Accordingly, it will be seen that the need continues to exist for inexpensive devices which can be used by hospital staffs to improve the patient's comfort while still permitting the necessary radiographic examinations to be performed.
OBJECTS AND SUMMARY OF THE INVENTION
It is a general object of the present invention to provide a suitable device for use in hospitals and institutions which care for the sick and the infirm which will permit the radiographic examination of patients without the risk of further injury.
It is another object of the present invention to provide a suitable mattress for use in hospitals and the like which not only permits radiographic examination but which also gives improved support for the patient's torso during periods of bed rest.
A further object of the present invention is to provide an inexpensive means of permitting the radiographic examination of critical patients at the patient's room without significant movement of the patient and without transferring the patient to a remote X-ray department.
The foregoing objects are achieved by providing a hospital mattress with a lateral opening which receives a generally flat radiolucent assembly which, in turn, has a slot to receive unexposed radiographic film. Preferably the radiolucent assembly is located in the portion of the mattress normally supporting the torso of the patient.
With such an arrangement, the radiolucent assembly provides an enhanced firmness to the mattress for patient support. Moreover, the mattress has a slot into which unexposed radiographic film can be placed in order to conduct an examination of the patient. By properly orienting a portable X-ray device, for example, examination can be conducted with minimal movement, if any, of the patient himself. Thus the risks to the patient are avoided, as is the risk of potential liability from inadvertent patient injuries. Furthermore, the simple use of a mattress with the proper modifications minimizes the capital expense that the institution must incur to effect the desired advantages.
The ability of attending personnel to properly position the unexposed radiographic film can be improved by arranging the film in a film cassette and by providing a tray which can be slidably received in the slot of the radiolucent assembly. The tray, for example, may be provided with an adjustable means for holding the film cassette so that the position of the film cassette in the radiolucent assembly can be fixed during the period of radiographic exposure.
To provide a reduction in the radiation generated by the examination, it may also be desirable to fabricate the radiolucent assembly from metal with the exception of a radiolucent window on the side facing the patient. With such an arrangement, the radiation used to expose the film is retarded from escape into the environment. Alternatively, there may be situations where it will be desirable to fabricate the radiolucent assembly entirely from a suitable plastic material.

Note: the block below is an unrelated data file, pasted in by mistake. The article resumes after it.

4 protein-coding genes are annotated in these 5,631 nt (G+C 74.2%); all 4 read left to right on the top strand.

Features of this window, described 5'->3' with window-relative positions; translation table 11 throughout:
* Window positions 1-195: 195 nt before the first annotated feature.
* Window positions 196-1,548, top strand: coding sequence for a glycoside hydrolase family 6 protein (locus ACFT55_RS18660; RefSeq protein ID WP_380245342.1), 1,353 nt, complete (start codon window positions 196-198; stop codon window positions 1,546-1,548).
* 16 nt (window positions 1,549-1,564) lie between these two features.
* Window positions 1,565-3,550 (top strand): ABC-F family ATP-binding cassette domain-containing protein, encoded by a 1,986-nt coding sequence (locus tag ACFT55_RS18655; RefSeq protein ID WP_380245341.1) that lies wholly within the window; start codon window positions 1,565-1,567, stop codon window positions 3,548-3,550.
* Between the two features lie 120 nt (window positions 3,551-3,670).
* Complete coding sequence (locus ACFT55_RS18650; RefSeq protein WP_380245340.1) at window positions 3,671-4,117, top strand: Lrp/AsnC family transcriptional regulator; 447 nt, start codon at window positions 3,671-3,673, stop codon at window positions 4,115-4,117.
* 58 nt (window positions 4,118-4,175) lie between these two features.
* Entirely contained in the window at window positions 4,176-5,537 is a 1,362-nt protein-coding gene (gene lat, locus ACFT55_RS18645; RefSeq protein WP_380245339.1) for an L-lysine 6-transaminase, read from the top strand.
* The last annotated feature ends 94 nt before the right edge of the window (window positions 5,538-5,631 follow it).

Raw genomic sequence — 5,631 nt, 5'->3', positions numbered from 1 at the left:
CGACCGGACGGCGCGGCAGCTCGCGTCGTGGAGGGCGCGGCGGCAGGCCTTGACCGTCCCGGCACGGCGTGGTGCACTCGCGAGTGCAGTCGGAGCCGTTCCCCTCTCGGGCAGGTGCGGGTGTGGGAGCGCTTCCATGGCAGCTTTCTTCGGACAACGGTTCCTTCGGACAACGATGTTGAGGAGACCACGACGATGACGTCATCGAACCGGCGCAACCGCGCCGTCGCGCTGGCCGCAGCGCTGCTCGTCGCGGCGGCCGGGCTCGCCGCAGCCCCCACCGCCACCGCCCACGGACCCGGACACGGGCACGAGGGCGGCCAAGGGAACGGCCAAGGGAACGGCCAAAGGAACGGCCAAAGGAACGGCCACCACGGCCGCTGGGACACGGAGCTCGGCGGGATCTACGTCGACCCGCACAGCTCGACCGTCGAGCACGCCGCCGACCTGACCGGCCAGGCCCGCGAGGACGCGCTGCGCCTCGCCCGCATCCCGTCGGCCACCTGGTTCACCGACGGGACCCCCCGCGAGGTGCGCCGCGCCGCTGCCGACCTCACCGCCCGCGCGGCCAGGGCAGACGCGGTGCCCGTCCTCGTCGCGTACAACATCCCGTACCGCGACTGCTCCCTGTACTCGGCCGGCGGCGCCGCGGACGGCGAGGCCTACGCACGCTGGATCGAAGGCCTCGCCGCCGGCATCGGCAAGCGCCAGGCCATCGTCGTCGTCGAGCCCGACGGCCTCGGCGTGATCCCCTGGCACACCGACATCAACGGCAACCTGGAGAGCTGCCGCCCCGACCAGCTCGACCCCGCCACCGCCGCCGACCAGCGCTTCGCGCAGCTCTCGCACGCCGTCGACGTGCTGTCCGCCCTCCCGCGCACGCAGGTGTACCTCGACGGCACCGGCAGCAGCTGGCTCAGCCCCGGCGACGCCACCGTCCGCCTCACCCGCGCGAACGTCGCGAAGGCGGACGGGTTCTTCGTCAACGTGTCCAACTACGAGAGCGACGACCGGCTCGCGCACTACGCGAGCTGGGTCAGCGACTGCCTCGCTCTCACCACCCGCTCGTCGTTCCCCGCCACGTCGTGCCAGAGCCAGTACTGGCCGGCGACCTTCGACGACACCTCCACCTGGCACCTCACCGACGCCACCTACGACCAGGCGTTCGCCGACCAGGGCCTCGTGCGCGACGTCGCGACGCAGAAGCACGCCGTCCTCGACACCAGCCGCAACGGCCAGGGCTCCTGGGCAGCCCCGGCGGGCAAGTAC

The radiolucent assembly is preferably positioned between the top and bottom surfaces of the mattress so that there is sufficient padding between the patient and the radiolucent assembly to maintain the patient's comfort. In some applications, it will be desirable to place the radiolucent assembly closer to the bottom surface than to the top surface of the mattress to provide even greater padding beneath the patient.
Another feature of the invention deals with the use of radiolucent material in the mattress itself in the region between the radiolucent assembly and the patient. With this construction a clear image of the patient area being radiographically examined results.
BRIEF DESCRIPTION OF THE DRAWINGS
The above as well as many other objects and advantages of the present invention will be apparent to those skilled in the art when this disclosure is read in conjunction with the appended drawings wherein like reference numerals have been applied to like elements and wherein:
FIG. 1 is a perspective view of a hospital mattress according to the present invention;
FIG. 2 is an enlarged perspective view of an end of the mattress in FIG. 1 with a radiographic film tray partially opened and with portions of the mattress and radiolucent assembly removed to illustrate details of the radiolucent assembly as well as details of a radiographic film tray;
FIG. 3 is a partial cross-sectional view taken along the line 3--3 of FIG. 2 with the film tray removed for clarity; and
FIG. 4 is a partial cross-sectional view taken along the line 4--4 of FIG. 3 with the film tray removed for clarity.
DESCRIPTION OF THE PREFERRED EMBODIMENT
Turning now to FIG. 1, a mattress 10 is illustrated. The mattress 10 has a patient supporting surface 12 positioned on the top and has an underlying or bottom surface 14 which is adapted to be supported by a suitable conventional adjustable hospital bed (not shown). The patient supporting surface 12 and the bottom surface 14 are generally planar and are generally parallel to one another.
The entire surface of the mattress 10 is preferably provided with a covering 15. This covering 15 is waterproof and protects the other parts of the mattress. Similar suitable conventional coverings are found on standard hospital mattresses currently available.
The mattress 10 has a first end 16 that is ordinarily positioned at the head of the patient and a second end 18 which is ordinarily positioned at the foot of the patient. The first end 16 of the mattress 10 is normally in the position shown in broken lines 26. However, when the mattress 10 is placed on a conventional hospital bed, various portions of the mattress 10 can be articulated relative to other portions of the mattress 10. Accordingly, the first end 16 can be elevated to the position shown in solid lines in FIG. 1.